(1 month ago)
Today, I am launching the Government’s consultation on revising the code of practice for victims of crime (the code), which sets out our proposals for improving the code.
This consultation is the first step in strengthening the code, one of the overarching improvements to victims’ experiences of the criminal justice system which we committed to in the cross-government victims strategy, published in September last year.
The vision we set out in the victims strategy is one of a justice system that supports even more victims to speak up by giving them the certainty that they will be understood, that they will be protected, and that they will be supported throughout their journey, regardless of their circumstances or background.
As part of delivering on that vision one of our key commitments was to amend the code to address its complexity, accessibility and language and consult on a revised version. We also committed to update entitlements in the code so they are better reflective of victims’ needs. This thematic consultation sets out our proposals for amending the code and will inform our second consultation on a revised draft code.
Some of the proposals included in the consultation are:
Greater clarity around victims’ rights, such as a right to be given information about the investigation and criminal proceedings and the right to make a victim personal statement (VPS);
A statement within the code that victims who do not report the crime or withdraw from the criminal justice process are entitled to the same support as those who do report the crime;
Creation of a short, user-friendly overview of the code to summarise the key points that all victims need to know (and a separate one for children/young people);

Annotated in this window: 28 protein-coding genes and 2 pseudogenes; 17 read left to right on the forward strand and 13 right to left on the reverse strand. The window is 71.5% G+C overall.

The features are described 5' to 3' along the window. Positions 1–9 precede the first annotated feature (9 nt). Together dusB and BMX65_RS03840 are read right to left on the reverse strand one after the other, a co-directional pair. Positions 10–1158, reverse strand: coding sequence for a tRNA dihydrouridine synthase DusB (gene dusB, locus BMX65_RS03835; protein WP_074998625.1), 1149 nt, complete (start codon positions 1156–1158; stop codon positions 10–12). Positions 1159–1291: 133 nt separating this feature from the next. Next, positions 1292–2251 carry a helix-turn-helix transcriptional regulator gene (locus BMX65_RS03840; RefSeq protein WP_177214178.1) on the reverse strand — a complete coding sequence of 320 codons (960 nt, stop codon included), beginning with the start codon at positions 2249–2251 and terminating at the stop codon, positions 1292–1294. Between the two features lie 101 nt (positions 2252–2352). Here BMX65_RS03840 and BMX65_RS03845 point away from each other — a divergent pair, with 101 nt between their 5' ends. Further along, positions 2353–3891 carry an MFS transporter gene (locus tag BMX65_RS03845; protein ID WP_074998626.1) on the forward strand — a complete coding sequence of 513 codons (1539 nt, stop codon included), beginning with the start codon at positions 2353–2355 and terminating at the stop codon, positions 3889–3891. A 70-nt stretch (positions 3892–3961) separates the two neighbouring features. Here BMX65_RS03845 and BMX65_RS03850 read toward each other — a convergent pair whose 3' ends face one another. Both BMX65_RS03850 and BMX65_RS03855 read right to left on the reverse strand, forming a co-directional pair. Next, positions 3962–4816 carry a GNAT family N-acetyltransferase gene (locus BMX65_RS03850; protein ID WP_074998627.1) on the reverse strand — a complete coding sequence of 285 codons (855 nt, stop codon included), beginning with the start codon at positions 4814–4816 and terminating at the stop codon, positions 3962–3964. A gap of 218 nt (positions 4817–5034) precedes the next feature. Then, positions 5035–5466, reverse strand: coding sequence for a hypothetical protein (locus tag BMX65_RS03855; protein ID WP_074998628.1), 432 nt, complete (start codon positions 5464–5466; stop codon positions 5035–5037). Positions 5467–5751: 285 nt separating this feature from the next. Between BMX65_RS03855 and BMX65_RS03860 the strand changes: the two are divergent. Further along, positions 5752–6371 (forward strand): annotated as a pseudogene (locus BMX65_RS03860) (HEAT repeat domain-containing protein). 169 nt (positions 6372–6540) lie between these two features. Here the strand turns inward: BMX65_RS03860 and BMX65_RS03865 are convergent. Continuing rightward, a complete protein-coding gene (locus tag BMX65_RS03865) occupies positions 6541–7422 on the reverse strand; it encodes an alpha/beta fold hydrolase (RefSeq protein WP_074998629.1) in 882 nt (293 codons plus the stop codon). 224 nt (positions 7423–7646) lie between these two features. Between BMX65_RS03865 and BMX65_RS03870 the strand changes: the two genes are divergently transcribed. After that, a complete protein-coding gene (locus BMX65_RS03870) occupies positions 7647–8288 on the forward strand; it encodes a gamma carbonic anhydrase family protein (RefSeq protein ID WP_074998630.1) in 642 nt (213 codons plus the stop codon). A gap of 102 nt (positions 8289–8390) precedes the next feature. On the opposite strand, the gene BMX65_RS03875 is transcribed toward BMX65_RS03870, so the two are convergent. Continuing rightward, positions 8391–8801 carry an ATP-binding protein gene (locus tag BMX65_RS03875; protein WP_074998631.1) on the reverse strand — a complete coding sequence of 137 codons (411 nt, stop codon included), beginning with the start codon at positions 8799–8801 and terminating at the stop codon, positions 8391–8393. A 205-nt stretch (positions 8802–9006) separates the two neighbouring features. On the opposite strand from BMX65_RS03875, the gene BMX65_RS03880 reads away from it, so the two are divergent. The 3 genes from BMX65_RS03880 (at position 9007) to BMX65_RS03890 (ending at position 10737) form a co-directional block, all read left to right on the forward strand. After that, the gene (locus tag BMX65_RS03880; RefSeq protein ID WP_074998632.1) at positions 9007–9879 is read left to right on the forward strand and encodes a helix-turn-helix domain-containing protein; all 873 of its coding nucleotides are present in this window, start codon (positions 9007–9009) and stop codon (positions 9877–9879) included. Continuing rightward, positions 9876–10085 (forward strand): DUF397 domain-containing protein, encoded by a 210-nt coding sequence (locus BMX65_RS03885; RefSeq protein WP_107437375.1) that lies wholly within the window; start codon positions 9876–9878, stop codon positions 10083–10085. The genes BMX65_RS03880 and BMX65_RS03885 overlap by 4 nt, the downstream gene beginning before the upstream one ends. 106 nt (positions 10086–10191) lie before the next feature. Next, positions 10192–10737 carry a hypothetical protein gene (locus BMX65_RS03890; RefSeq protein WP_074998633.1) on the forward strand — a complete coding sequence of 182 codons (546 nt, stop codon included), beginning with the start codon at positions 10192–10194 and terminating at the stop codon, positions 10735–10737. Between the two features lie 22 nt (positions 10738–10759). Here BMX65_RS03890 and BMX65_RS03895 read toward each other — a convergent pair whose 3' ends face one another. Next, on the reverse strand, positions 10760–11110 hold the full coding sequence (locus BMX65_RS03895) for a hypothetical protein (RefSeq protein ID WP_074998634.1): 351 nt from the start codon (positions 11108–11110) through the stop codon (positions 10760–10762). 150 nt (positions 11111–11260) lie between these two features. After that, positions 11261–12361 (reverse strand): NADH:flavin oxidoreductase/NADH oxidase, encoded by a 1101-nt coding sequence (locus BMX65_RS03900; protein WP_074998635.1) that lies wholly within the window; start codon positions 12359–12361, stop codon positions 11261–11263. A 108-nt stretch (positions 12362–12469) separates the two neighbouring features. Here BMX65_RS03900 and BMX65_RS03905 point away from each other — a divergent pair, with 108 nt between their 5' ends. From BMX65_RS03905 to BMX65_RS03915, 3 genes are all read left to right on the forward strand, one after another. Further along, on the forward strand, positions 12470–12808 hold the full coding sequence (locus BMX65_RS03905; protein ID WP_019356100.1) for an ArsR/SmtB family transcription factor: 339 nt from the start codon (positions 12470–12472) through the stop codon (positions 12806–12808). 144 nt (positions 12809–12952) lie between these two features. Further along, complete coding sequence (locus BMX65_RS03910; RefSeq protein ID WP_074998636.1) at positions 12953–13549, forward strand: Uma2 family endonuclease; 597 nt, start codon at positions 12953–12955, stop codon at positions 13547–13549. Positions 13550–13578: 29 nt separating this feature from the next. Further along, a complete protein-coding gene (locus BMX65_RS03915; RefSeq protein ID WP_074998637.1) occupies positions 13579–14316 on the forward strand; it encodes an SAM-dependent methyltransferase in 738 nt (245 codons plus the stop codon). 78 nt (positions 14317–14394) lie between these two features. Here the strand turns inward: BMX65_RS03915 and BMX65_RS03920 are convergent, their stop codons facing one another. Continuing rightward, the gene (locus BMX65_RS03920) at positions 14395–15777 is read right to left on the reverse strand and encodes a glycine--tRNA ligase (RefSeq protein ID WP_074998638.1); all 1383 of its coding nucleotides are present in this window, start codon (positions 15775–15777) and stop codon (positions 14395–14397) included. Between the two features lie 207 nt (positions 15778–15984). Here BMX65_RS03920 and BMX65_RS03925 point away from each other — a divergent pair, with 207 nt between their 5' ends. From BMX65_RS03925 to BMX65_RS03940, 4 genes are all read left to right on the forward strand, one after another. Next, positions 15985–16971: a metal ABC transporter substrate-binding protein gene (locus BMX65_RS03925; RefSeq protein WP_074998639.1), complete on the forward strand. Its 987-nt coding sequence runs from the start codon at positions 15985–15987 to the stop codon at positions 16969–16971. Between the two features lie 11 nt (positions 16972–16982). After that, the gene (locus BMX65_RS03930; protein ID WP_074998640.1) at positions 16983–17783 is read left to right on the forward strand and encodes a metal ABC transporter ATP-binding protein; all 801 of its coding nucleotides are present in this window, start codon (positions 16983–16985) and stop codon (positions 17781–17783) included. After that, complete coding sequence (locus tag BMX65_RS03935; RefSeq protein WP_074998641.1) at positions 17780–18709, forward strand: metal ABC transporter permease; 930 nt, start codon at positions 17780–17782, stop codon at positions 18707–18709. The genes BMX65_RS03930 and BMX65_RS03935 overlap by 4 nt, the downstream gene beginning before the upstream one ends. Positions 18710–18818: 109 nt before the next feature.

Creation of a guide for practitioners working in the criminal justice sector on how to apply the code;
Revising the current categories for victims entitled to an enhanced service to make it simpler, with a greater focus on identifying and meeting the needs of the victim.
However, amending the code is only part of the picture. To strengthen the code we also committed to:
Introduce improved reporting, monitoring and transparency to strengthen compliance with the code.
Bring forward proposals for a consultation on the detail of the victims’ law, including strengthening compliance with the code and the powers of the Victims’ Commissioner.
We are already working with police and crime commissioners and local criminal justice partnerships to improve compliance with the code through improved reporting, monitoring and transparency on whether victims are receiving entitlements. This goes hand in hand with amending the code. On 1 April we issued the first iteration of a framework for compliance with the code.
Once we have revised the code we will then consult on the detail of victim focussed legislation. As part of that we want to strengthen the enforcement of the code to make sure victims receive the services they are entitled to, and criminal justice agencies are held to account if they do not. We also want to explore increasing the Victims’ Commissioner’s powers to better hold the Government to account. However, to do that we first need to revise the code to make sure that the entitlements victims receive are the right ones in the first place.
In developing the consultation, we have engaged extensively with victims and victims’ groups and considered the views and recommendations made by key stakeholders including the Victims’ Commissioner and the London Victims’ Commissioner. This has ensured the consultation is informed by those who have had direct experience of being a victim, as well as those with frontline expertise.
The consultation is available in full at: https://consult. justice.gov.uk/digital-communications/proposed-changes-to-the-victims-code/